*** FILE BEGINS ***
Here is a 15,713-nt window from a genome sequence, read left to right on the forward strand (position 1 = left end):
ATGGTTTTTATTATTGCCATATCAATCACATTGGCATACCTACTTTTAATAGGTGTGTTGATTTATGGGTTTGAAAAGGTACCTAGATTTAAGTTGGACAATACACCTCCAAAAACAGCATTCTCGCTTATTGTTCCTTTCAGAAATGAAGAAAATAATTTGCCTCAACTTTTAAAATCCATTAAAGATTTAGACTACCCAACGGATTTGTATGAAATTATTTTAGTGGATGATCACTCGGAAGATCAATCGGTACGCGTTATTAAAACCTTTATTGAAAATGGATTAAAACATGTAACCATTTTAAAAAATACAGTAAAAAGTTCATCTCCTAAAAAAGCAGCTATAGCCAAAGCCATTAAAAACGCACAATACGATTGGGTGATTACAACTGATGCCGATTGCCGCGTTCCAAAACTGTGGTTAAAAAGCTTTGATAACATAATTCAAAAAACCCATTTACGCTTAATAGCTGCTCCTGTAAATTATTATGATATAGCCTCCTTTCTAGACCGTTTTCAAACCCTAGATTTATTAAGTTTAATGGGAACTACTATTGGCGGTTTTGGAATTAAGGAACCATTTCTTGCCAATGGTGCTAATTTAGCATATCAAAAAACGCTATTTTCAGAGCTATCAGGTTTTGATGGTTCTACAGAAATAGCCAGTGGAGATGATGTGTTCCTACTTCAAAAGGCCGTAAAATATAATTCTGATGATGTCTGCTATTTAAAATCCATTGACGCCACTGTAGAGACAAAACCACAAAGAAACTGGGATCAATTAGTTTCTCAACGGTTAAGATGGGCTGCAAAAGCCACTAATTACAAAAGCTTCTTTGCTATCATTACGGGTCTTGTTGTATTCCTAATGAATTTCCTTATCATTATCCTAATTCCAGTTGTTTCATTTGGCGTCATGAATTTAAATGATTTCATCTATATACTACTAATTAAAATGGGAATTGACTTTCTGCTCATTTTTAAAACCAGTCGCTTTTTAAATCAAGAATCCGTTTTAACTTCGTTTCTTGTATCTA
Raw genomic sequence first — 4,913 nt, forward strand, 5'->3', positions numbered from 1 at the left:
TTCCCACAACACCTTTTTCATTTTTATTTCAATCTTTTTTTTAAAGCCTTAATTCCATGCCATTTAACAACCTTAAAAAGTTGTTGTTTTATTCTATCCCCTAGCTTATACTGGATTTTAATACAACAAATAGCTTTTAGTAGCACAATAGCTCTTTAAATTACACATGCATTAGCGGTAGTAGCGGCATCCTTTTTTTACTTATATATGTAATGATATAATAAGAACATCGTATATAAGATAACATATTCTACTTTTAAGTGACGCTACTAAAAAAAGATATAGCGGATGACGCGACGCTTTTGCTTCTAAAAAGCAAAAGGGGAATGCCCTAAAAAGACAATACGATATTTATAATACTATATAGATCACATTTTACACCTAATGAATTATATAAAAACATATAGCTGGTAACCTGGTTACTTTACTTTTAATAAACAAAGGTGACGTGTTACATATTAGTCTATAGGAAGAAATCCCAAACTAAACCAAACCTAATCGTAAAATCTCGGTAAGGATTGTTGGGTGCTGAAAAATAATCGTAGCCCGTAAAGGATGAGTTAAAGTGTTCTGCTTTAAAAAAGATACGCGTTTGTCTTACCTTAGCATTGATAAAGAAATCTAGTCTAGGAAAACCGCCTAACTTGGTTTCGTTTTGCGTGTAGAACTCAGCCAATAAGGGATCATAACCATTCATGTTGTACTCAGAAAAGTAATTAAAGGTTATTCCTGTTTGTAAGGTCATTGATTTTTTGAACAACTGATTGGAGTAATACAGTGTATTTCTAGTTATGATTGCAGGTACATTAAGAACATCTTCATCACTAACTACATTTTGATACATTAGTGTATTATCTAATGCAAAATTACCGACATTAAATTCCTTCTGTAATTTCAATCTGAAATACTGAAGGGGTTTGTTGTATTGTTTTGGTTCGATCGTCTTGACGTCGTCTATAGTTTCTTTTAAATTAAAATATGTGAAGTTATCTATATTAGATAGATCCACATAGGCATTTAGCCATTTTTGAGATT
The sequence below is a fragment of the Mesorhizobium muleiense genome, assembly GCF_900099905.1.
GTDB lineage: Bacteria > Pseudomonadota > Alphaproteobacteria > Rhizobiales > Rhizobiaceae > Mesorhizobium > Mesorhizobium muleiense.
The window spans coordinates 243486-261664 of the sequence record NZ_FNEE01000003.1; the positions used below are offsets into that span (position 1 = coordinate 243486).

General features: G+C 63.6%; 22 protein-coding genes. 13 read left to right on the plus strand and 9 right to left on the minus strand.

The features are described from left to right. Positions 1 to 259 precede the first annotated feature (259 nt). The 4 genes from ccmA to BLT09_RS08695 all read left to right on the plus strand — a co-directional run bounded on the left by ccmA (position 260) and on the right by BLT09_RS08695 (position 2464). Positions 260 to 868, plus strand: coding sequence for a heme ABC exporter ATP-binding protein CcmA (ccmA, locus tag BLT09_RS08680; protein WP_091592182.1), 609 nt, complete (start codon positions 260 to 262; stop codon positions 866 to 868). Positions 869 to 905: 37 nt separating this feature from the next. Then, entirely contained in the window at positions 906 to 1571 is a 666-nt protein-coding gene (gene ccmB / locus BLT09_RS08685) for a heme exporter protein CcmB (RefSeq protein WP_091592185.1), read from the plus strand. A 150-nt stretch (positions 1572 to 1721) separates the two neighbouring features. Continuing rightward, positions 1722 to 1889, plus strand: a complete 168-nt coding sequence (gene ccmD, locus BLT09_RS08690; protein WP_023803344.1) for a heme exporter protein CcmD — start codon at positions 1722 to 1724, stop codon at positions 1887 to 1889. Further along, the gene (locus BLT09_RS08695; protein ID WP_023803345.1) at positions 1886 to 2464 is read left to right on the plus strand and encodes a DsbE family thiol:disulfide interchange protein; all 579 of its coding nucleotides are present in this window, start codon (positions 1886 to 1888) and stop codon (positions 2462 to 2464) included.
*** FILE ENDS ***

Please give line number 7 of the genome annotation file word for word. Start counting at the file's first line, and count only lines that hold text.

The window spans coordinates 243486-261664 of the sequence record NZ_FNEE01000003.1; the positions used below are offsets into that span (position 1 = coordinate 243486).